Ghana’s economy has performed well in the first nine months of 2018 and is on track to meet the set targets, Mr. Ken Ofori-Atta, Minister of Finance, has said.
The 2018 budget statement projected an overall GDP growth rate of 6.8 per cent (5.6 per cent in the rebased series), non-oil GDP growth of 5.4 per cent (5.8 per cent in the rebased series), end-period inflation of 8.9 per cent, fiscal deficit of 4.5 per cent of GDP (3.7 per cent in the rebased series), a primary surplus of 1.7 per cent of GDP (1.4 per cent in the rebased series) and gross international reserves to cover not less than 3.5 months of import cover.
According to data available as at the end of September 2018, Real GDP grew by 5.4 per cent (using rebased series) in the first half of 2018, compared to the annual target of 5.6 per cent. Non- oil real GDP grew by 4.6 per cent compared to the target of 5.8 per cent; while end-period inflation rate declined from 11.8 per cent at the end of 2017 to 9.8 per cent at the end of September 2018; and further to 9.5 per cent as at October 2018.
“The fiscal deficit was 3.0 per cent of rebased GDP at the end of September 2018 compared to a target of 2.7 per cent and the primary balance was a surplus of 0.5 per cent of rebased GDP compared to a target of 0.9 per cent of rebased GDP for the period,” he added.
The public debt, including the financial sector bailout costs, at the end of September 2018 was 57.4 per cent of rebased GDP. Excluding bailout costs, the debt was 53.9 per cent of rebased GDP.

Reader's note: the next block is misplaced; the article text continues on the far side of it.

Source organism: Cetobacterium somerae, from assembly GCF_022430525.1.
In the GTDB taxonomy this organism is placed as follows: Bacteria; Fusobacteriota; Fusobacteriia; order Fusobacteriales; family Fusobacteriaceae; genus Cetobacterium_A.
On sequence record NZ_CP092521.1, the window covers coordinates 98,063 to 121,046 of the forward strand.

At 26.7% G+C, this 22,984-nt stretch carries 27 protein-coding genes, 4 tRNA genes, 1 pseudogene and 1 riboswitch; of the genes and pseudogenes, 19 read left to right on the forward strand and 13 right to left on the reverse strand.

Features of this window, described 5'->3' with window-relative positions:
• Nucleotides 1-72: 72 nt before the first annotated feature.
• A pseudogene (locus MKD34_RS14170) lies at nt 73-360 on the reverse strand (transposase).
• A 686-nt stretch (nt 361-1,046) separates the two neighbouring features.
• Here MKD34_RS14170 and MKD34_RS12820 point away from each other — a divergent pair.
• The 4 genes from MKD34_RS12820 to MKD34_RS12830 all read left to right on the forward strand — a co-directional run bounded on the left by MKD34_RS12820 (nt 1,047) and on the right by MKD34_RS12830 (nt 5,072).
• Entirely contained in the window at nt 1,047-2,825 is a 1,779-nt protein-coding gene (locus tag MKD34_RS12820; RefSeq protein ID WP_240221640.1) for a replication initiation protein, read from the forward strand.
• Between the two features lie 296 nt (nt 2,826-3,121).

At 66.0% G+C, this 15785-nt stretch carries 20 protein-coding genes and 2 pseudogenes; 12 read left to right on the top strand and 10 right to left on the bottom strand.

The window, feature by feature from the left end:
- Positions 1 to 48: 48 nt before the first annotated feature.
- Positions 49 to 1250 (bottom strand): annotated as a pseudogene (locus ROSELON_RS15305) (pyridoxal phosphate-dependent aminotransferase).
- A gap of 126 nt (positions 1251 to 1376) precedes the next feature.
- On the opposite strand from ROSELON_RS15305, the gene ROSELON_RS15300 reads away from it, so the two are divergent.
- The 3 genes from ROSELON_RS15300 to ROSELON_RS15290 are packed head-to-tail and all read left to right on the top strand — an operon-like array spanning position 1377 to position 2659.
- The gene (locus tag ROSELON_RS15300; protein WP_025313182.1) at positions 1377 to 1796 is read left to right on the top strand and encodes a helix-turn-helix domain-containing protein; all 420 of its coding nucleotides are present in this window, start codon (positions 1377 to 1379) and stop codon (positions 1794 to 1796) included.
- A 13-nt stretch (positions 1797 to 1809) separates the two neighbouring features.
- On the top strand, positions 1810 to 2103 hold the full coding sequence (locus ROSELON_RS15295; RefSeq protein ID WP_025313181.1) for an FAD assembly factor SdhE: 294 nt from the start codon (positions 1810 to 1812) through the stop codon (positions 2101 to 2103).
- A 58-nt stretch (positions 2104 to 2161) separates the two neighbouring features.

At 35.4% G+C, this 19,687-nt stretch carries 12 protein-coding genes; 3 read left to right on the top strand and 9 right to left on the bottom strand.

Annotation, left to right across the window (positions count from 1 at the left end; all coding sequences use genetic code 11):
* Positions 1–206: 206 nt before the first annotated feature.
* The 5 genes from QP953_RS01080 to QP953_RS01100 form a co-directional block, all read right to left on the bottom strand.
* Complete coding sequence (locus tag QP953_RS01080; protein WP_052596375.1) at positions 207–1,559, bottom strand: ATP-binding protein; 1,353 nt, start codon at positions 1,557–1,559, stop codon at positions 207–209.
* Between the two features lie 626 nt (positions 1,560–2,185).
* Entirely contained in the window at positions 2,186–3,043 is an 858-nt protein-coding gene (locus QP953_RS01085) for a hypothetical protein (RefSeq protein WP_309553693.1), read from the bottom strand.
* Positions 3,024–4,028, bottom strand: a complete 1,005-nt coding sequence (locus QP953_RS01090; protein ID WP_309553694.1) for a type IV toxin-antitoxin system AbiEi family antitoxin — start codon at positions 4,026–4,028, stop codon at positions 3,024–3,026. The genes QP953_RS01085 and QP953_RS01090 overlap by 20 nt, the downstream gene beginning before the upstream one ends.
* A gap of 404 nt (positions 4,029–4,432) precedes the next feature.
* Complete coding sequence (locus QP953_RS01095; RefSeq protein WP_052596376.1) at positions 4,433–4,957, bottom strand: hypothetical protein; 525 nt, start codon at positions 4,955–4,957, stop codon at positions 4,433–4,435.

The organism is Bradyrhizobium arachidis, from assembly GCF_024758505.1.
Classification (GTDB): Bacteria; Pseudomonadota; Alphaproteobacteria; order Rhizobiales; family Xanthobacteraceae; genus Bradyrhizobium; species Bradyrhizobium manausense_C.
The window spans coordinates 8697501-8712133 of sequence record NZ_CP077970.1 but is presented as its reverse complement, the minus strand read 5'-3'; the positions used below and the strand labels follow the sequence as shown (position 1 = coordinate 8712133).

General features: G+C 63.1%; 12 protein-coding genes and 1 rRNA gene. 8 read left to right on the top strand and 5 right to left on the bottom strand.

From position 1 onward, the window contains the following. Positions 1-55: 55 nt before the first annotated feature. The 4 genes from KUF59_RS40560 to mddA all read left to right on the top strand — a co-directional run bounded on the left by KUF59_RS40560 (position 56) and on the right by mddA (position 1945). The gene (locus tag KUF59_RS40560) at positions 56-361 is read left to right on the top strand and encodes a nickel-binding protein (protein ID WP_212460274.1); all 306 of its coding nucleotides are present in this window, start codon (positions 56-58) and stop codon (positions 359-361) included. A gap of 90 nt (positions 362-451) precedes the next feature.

The monetary policy rate dropped from 20 per cent at the end of 2017 to 17 per cent at the end of October 2018.
Ghana’s provisional trade balance for the period also recorded a surplus of $1,617.81 million compared to a surplus of $777.82 million recorded for the same period in 2017 while gross International Reserves accumulated to $6,756.43 million, sufficient to cover up to 3.6 months of imports, ahead of the 2018 target of 3.5 months.
“The performance of the economy for the first nine months has been impressive,” he said.
The exchange rate, which appreciated against the US dollar up to May 2018, depreciated by 7.57 per cent at the end of Sept 2018, largely on account of external pressures, including the strengthening of the US dollar, the US-China trade war, and the US Fed policy rate hikes.
“Compared to other emerging economies, Ghana has been able to weather the storm a lot better, primarily due to strong economic fundamentals,” noted Mr. Ofori-Atta.
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